When the Dublin schoolboys of “Sing Street” form a band, it’s all about scoring with a girl. In “Village Rockstars,” tucked away in an Indian backwater, a moppet also has rock ‘n’ roll dreams, but her goal of becoming a guitarist is motivated by larger issues, like rebellion, empowerment — and to send a message to the universe. Pluckily optimistic and unsentimental to a fault, writer-director Rima Das’ second film is a tonic to third world poverty porn. Das shot the film almost single-handedly on a minuscule budget, but it doesn’t impair the movie’s visual quality or its market potential one bit. In fact, the picture’s rustic charm and “You go, girl!” attitude should rock the house.
In opening titles, Das dedicates the film to her hometown of Chahaygaon in the northeast India state of Assam, and sure enough, every frame brims with affection. But she’s not the first filmmaker to base creative works on personal memories, and “Village Rockstars” also boasts considerable artistry, shot in a light-footed style that’s part documentary, part tone-poem, without leaning on crowd-pleasing insertions of songs or performance numbers.
Ten-year-old Dhunu (Bhanita Das) lives in a village in Assam with her widowed mother (Basanti Das) and elder brother Manabendra (Manabendra Das). While helping her mother sell snacks at a local event, she becomes mesmerized by a band that’s performing there. The part that’s so delightfully hokey: the boys belt out their hits with musical instruments made of styrofoam. She proceeds to copy them, carving a guitar Jimi Hendrix would be proud of.
Impressionable and tenacious at the same time, Dhunu reads a comic book and decides she wants to form a band playing real instruments. Rupee by rupee, she begins to save for an electric guitar. She reads an article in a scrap newspaper and decides that positive thinking can make the guitar materialize. The whole premise sounds endearingly naive, yet Dhunu’s brilliance in everything she does transforms the cheesy bromides into a rallying cry for hope and self-reliance.
The family’s penury can be gleaned from details like meals consisting solely of rice, without curry; the community’s overall backwardness is obvious from the citizens reliance on manual labor. Nevertheless, hardships co-exist with the simple pleasures of country living, and the ambling narrative consists mainly of Dhunu taking long walks to and from school with her all-boy clique.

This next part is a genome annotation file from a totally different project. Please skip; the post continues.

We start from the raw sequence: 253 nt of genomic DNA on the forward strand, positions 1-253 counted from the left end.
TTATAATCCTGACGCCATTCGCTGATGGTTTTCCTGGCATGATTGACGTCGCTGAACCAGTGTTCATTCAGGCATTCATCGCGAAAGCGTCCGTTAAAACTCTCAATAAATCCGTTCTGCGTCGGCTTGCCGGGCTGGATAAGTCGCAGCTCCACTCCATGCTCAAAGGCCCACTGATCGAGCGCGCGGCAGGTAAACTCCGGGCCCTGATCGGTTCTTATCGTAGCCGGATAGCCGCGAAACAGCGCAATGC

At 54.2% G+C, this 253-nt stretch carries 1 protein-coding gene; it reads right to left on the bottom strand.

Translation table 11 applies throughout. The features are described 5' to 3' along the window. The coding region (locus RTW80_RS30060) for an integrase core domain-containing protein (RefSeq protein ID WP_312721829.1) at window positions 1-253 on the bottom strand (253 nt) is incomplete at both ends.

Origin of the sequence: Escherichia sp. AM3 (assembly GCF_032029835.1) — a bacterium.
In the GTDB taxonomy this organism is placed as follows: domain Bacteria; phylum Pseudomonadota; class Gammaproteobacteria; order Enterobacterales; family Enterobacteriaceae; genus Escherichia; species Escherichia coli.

Das’ attractive widescreen compositions remind one how carefree the children are, having vast space and scenic nature to roam around in. Even after a flood (which we learn is a yearly occurence) ravages Dhunu’s meager farmland, she and the boys still have fun scowling on all fours, pretending to be dogs.
Recent Indian documentaries, and narrative features like “Sexy Durga” have raised awareness on sexual discrimination and violence against women in the nation. “Village Rockstars” also explores this as the central theme, but in a gentler manner. The village crones, defending social propriety, reprimand Dhunu for climbing trees and hanging out with boys, but like Calamity Jane, she’s utterly irrepressible. Her mother, an indefatigable workhorse, plays a decisive role by letting her daughter be herself.
Das also observes a condition common in male-dominated societies: Sons, prized and coddled, become weaklings, while daughters must learn to stand up for themselves. Dhunu’s athleticism and enthusiasm in class are contrasted with Manabendra’s laziness at home and in class; he skips school at the slightest excuse. Even more starkly, the children’s father, too frightened to learn to swim, drowns in the flood.
By focusing on tween characters, the picture evokes that freewheeling stage when gender roles are still blurry in the friendships between boys and girls. Then as suddenly as a monsoon, Dhunu’s first period arrives. The rituals held to initiate her into womanhood — making her wear a sari, segregating her from the boys — are seen as attempts to enforce her otherness. Throughout the colorful ceremony, Das’ camera is fixed on Dhunu’s sulkily defiant face.
Incorporated alongside long shots of the young protagonists against their familiar surroundings, Nilotpal Borah’s score, as rueful as a sigh, evokes how, as the children inch toward adulthood, their bond may never be the same. But given the filmmaker’s enlightened intentions, giving up or accepting one’s lot is simply not in the cards for our pesky heroine. The film avoids becoming conventionally schmaltzy by closing with a wordless but vibrantly melodic montage.
The cast members, all non-professionals recruited from Das’ village, look like they’re just going about their daily business. Natural beauty Bhanita Das is a lovable ball of energy, but she also steals hearts in quieter moments, as when she communes with her beloved goat, Munu.
Shot over two years, on a budget of just over $100,000, the film features an overall tech package that looks just fine, enjoying a glossy sheen via visual effects by White Light, a Thai post-production house known for its slate of independent Asian films.